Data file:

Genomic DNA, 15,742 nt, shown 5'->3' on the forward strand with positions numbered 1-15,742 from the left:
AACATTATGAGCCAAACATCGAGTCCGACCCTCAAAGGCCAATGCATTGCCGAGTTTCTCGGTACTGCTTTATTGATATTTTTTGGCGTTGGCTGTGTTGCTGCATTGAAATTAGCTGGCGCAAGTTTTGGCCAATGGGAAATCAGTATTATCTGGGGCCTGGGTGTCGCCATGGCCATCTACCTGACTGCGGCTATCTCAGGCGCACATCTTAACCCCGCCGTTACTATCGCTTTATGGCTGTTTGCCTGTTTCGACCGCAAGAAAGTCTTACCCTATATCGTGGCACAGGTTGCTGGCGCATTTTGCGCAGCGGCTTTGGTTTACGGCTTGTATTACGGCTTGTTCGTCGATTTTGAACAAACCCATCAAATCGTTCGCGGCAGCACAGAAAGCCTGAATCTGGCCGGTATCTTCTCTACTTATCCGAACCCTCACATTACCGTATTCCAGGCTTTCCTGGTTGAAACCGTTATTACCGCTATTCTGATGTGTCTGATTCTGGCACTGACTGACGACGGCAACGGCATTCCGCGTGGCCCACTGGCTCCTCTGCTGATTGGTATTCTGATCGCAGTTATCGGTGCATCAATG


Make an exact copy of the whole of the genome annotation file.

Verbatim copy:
Genomic DNA, 15,742 nt, shown 5'->3' on the forward strand with positions numbered 1-15,742 from the left:
AACATTATGAGCCAAACATCGAGTCCGACCCTCAAAGGCCAATGCATTGCCGAGTTTCTCGGTACTGCTTTATTGATATTTTTTGGCGTTGGCTGTGTTGCTGCATTGAAATTAGCTGGCGCAAGTTTTGGCCAATGGGAAATCAGTATTATCTGGGGCCTGGGTGTCGCCATGGCCATCTACCTGACTGCGGCTATCTCAGGCGCACATCTTAACCCCGCCGTTACTATCGCTTTATGGCTGTTTGCCTGTTTCGACCGCAAGAAAGTCTTACCCTATATCGTGGCACAGGTTGCTGGCGCATTTTGCGCAGCGGCTTTGGTTTACGGCTTGTATTACGGCTTGTTCGTCGATTTTGAACAAACCCATCAAATCGTTCGCGGCAGCACAGAAAGCCTGAATCTGGCCGGTATCTTCTCTACTTATCCGAACCCTCACATTACCGTATTCCAGGCTTTCCTGGTTGAAACCGTTATTACCGCTATTCTGATGTGTCTGATTCTGGCACTGACTGACGACGGCAACGGCATTCCGCGTGGCCCACTGGCTCCTCTGCTGATTGGTATTCTGATCGCAGTTATCGGTGCATCAATG